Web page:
The characteristics and personality of your brand should influence your writing style consistently across all products and stationery, such as the language you use, which even in its simplest form will be formal or informal. Consider the wording used here, the first word being more informal than the second:

  • Find out or Discover
  • Enjoy or Experience
  • Join or Sign up
  • Needed or Required
  • Allow or Enable
  • Book or Reserve

Whichever style and language you choose, just remember to keep your tone of voice simple as at the end of the day you want your message to be clear.

5. Set your tone

The length of the sentences and words you use will create different degrees of tone and pace. In simplistic terms, punchier language combined with shorter sentences appear chatty and lively, while more elaborate word usage and longer sentences sound more formal and relaxed.

Be careful though, if you get this wrong you could come across as blunt and aggressive or rambling and directionless.

6. Make a decision on ‘which grammar?’

When it comes to marketing material, such as an advertising campaign, brochure or personalised posters, your content needs to be free from mistakes. However you might want to relax the rules when it comes to grammar, depending how you want your brand to come across. Here are some points to consider:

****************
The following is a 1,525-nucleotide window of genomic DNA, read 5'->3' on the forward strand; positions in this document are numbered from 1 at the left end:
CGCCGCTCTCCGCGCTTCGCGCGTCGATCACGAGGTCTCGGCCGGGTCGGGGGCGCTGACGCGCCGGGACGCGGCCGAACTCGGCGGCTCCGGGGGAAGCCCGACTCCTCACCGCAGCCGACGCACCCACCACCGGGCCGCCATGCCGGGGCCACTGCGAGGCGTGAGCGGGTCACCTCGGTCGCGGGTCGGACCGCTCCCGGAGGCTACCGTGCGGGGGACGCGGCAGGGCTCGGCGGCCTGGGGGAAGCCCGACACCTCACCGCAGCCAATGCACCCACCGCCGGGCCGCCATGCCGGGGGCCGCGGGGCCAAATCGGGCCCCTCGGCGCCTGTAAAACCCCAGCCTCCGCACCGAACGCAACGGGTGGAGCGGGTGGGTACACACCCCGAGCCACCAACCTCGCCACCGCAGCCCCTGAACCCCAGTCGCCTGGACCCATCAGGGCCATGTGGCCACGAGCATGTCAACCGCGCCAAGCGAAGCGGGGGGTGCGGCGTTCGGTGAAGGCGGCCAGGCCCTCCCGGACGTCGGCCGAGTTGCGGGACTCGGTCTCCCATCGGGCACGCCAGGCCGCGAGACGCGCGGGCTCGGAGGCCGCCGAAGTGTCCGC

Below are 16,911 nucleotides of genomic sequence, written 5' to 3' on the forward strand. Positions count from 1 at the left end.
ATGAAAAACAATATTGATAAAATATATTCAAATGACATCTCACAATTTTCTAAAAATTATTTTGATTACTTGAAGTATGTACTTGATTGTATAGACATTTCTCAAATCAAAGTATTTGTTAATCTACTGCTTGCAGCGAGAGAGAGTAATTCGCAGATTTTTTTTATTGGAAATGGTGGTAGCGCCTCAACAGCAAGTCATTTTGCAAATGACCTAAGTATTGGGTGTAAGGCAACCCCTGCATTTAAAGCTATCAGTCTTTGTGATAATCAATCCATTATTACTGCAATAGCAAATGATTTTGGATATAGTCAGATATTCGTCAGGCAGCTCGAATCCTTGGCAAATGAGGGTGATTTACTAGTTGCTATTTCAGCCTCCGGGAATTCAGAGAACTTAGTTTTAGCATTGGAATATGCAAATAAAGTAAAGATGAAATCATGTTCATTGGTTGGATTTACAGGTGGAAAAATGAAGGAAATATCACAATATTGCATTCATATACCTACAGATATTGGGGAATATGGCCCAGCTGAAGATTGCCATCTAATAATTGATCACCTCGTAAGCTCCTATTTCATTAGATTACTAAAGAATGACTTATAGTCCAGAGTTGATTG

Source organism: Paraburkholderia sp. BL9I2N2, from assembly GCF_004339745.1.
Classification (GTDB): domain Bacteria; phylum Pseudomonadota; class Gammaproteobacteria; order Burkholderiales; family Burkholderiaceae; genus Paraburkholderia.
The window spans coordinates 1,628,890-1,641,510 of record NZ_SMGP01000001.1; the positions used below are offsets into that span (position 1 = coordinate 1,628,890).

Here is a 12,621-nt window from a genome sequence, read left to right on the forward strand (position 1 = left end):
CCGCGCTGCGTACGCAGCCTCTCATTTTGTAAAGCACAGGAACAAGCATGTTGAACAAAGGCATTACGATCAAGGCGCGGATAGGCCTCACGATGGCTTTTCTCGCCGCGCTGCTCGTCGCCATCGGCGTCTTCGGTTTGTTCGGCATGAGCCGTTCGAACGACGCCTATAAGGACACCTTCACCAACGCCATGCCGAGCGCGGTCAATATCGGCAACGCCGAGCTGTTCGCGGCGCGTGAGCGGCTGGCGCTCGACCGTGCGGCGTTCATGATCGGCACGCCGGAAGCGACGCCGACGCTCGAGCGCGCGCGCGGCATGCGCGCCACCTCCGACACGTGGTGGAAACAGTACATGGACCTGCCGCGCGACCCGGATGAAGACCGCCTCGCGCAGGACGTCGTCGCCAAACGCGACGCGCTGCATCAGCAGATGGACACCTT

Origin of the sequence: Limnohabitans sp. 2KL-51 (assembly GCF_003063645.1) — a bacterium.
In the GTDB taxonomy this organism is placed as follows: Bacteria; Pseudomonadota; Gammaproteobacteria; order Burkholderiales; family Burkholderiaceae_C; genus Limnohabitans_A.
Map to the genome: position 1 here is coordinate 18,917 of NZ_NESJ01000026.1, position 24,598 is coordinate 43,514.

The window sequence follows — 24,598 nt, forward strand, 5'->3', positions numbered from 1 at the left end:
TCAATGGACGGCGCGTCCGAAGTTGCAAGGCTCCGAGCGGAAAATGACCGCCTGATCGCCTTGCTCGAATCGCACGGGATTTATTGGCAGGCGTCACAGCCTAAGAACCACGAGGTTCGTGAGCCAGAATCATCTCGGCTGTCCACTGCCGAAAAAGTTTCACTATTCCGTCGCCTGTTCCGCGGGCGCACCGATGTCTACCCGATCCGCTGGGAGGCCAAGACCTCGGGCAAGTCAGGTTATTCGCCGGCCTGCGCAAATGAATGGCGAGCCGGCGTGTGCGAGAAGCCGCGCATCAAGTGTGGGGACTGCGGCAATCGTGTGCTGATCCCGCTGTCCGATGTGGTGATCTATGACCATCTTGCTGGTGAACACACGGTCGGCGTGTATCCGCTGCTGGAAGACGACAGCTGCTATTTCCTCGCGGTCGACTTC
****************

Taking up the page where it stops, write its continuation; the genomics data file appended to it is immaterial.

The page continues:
• If you want livelier sentences, try starting them with conjunctions such as ‘And’ or ‘But’, or prepositions such as ‘For’ or ‘With’
  • Try removing the word ‘that’ as it often adds nothing to the meaning, only clutter
  • Forget the rule, never use a preposition to end a sentence ‘with’, otherwise you will end up writing like this: ‘Never use a preposition with which to end a sentence’

7. Be consistent

The choices you make on all elements of your tone of voice guide will be with you for as long as your brand is, so make sure you’re happy with your decision.

Consider ahead of time, and ask yourself – will this choice of grammar or style suit my brand down the line? Will it allow me expand and grow?

Outline your general tone of voice in a style guide, such as:

  • Company Name and Job Titles to be capped up, or write everything but people and place names in lower case
  • Drop the www from websites, such as
  • Never use semi-colons where commas will do
  • Anglicised foreign words such as cafe do not need accents when writing for an English-speaking website

Whatever you decide to do, the trick is to stick with it.

Business Cards Design Tips

They might be small, but well-designed business cards can make a big impression. The trick is to know what, and what not to include in terms of written content and design. After all you have limited space in which to get your message across, so you’ll need to use it wisely.

From the weight of the card and finish – matt, gloss or velvet, laminated– to the font type and size, the look and feel is key to making that first impression. For those who do not have a design in mind, our artwork and graphic designers can help you with a great looking design.